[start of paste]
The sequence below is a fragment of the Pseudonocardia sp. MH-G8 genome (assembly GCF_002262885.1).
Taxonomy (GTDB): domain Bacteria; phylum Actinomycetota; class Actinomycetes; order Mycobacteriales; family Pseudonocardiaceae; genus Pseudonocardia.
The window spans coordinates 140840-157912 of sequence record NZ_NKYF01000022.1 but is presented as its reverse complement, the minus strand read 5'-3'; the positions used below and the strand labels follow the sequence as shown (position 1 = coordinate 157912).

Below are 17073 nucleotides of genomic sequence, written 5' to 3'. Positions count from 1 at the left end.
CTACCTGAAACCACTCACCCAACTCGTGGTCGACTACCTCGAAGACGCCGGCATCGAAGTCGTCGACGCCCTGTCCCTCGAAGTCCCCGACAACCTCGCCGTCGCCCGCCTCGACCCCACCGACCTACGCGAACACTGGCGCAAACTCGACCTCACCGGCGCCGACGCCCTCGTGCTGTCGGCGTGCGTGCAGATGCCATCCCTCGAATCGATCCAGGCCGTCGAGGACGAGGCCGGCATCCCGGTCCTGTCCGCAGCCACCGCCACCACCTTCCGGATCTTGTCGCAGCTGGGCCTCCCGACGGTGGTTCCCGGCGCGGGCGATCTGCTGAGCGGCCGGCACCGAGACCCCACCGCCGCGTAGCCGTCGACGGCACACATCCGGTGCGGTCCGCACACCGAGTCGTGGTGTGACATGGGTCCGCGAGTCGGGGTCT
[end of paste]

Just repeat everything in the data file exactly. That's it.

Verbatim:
The sequence below is a fragment of the Pseudonocardia sp. MH-G8 genome (assembly GCF_002262885.1).
Taxonomy (GTDB): domain Bacteria; phylum Actinomycetota; class Actinomycetes; order Mycobacteriales; family Pseudonocardiaceae; genus Pseudonocardia.
The window spans coordinates 140840-157912 of sequence record NZ_NKYF01000022.1 but is presented as its reverse complement, the minus strand read 5'-3'; the positions used below and the strand labels follow the sequence as shown (position 1 = coordinate 157912).

Below are 17073 nucleotides of genomic sequence, written 5' to 3'. Positions count from 1 at the left end.
CTACCTGAAACCACTCACCCAACTCGTGGTCGACTACCTCGAAGACGCCGGCATCGAAGTCGTCGACGCCCTGTCCCTCGAAGTCCCCGACAACCTCGCCGTCGCCCGCCTCGACCCCACCGACCTACGCGAACACTGGCGCAAACTCGACCTCACCGGCGCCGACGCCCTCGTGCTGTCGGCGTGCGTGCAGATGCCATCCCTCGAATCGATCCAGGCCGTCGAGGACGAGGCCGGCATCCCGGTCCTGTCCGCAGCCACCGCCACCACCTTCCGGATCTTGTCGCAGCTGGGCCTCCCGACGGTGGTTCCCGGCGCGGGCGATCTGCTGAGCGGCCGGCACCGAGACCCCACCGCCGCGTAGCCGTCGACGGCACACATCCGGTGCGGTCCGCACACCGAGTCGTGGTGTGACATGGGTCCGCGAGTCGGGGTCT